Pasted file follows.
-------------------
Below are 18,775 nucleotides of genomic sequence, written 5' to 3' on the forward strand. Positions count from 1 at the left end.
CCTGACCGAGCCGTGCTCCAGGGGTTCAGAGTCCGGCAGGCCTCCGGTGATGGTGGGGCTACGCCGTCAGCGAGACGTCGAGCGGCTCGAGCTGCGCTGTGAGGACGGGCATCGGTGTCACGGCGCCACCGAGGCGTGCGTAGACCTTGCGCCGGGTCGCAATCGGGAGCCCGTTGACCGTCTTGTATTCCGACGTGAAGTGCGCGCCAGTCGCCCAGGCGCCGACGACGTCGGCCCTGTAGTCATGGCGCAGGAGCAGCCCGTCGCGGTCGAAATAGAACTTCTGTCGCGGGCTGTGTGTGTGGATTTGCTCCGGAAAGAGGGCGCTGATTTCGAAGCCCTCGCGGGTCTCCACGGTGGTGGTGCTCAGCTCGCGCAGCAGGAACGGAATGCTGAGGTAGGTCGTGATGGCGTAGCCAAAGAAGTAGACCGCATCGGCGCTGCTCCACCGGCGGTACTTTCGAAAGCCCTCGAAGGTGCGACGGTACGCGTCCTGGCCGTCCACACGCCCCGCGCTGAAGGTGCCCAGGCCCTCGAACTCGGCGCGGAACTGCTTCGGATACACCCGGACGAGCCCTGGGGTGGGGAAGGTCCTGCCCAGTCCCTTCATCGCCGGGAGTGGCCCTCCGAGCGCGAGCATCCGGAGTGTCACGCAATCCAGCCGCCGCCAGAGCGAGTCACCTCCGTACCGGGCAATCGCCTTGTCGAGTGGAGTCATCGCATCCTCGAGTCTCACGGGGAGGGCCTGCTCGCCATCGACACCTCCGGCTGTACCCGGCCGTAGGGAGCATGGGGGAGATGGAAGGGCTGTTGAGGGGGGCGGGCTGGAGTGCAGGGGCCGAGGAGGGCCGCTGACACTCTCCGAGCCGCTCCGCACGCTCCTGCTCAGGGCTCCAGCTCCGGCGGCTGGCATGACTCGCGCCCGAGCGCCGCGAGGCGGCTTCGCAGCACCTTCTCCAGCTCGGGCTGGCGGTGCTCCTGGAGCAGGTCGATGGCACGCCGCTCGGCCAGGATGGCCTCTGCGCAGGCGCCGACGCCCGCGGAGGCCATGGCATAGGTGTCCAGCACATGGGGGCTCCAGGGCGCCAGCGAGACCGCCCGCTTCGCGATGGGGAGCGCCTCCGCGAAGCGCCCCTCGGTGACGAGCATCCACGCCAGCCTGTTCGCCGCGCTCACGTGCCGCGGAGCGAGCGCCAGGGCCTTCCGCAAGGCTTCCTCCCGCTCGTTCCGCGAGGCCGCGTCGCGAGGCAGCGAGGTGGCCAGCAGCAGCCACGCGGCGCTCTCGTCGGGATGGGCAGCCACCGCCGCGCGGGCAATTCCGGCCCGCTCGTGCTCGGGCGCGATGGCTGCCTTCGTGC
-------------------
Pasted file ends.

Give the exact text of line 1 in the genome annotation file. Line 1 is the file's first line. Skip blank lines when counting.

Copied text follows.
Below are 18,775 nucleotides of genomic sequence, written 5' to 3' on the forward strand. Positions count from 1 at the left end.